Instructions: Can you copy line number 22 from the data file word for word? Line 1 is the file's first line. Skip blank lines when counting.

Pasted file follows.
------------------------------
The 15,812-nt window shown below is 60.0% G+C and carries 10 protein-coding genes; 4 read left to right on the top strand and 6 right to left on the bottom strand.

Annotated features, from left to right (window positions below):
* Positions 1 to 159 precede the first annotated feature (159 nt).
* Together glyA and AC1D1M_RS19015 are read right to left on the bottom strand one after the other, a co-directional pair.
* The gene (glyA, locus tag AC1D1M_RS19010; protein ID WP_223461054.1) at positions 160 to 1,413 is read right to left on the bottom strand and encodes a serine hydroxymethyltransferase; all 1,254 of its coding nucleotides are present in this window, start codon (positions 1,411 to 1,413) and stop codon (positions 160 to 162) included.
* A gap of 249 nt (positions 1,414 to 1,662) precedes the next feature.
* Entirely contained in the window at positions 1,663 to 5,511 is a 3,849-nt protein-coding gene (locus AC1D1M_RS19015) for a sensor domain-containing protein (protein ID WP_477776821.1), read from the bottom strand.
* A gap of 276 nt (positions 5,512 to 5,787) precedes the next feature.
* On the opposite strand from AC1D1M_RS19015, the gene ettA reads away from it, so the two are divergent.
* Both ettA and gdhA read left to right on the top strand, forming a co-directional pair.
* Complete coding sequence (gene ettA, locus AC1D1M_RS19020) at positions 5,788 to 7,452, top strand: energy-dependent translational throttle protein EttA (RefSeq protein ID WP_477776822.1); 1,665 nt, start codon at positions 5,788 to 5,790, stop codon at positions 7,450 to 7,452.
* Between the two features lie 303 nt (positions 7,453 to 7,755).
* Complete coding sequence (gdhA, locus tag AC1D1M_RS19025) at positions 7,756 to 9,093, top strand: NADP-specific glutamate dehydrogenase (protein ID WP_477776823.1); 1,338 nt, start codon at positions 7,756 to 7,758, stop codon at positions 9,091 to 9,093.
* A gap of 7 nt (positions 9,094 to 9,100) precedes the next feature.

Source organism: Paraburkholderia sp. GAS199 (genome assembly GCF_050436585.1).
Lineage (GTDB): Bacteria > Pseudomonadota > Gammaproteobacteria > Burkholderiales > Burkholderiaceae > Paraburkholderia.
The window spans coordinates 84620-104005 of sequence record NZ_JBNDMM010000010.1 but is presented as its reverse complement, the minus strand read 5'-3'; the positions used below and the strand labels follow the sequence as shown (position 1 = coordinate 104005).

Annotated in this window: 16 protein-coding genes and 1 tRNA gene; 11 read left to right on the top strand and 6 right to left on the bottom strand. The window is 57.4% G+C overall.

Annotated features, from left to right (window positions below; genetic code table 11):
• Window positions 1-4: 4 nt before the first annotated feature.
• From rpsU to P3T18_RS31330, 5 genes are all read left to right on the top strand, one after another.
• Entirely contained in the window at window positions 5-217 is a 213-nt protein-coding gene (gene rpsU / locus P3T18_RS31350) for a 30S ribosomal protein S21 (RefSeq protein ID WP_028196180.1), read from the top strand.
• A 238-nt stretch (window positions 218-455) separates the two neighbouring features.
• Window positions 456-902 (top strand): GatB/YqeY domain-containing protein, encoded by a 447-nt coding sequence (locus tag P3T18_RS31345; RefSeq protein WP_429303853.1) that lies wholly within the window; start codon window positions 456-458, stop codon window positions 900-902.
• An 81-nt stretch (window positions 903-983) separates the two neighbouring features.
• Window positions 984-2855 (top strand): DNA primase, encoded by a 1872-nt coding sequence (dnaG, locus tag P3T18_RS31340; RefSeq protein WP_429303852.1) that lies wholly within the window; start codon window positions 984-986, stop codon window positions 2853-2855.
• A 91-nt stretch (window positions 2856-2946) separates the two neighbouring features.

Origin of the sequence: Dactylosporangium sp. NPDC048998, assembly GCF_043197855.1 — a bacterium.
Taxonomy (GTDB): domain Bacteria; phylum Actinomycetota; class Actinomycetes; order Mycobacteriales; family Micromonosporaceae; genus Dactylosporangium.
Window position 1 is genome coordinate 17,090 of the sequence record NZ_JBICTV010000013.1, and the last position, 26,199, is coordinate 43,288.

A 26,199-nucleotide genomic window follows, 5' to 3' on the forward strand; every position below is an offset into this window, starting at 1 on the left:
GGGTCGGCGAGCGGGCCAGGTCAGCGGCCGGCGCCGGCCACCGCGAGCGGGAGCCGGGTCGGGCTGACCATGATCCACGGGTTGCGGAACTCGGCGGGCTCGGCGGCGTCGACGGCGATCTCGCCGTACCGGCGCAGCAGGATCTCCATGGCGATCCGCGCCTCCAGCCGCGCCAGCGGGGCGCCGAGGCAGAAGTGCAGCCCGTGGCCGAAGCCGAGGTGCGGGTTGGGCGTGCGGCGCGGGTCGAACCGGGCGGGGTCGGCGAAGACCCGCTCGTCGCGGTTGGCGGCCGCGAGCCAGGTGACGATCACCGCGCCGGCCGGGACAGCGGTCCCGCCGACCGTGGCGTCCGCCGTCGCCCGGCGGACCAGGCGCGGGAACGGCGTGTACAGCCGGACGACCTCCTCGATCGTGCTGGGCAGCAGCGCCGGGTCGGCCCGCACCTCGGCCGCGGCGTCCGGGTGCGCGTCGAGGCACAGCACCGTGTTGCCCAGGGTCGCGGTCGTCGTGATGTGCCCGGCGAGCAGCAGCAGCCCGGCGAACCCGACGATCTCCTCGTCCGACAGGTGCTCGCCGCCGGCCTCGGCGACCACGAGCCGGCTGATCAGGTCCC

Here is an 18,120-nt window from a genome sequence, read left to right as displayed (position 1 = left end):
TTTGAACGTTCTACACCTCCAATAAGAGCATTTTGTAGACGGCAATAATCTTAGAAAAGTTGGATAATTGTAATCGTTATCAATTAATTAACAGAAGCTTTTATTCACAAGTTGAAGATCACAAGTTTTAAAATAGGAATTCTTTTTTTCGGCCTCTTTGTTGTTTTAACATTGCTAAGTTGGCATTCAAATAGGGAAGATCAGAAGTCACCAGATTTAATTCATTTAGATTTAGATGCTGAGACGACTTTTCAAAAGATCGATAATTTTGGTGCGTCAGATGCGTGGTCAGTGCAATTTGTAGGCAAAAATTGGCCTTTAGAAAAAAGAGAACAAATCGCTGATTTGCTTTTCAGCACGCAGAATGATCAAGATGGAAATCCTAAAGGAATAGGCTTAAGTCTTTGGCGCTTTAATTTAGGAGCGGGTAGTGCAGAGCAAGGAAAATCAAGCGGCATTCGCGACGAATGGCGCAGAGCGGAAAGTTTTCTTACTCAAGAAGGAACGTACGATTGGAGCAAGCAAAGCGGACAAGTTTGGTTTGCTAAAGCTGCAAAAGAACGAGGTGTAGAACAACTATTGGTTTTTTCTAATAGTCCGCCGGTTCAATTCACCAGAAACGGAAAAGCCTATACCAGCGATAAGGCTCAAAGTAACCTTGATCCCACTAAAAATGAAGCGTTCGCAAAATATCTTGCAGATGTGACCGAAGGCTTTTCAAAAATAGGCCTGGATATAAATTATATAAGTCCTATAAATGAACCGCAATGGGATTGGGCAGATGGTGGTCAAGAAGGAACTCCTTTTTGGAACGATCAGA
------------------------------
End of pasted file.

• Entirely contained in the window at window positions 5-217 is a 213-nt protein-coding gene (gene rpsU / locus P3T18_RS31350) for a 30S ribosomal protein S21 (RefSeq protein ID WP_028196180.1), read from the top strand.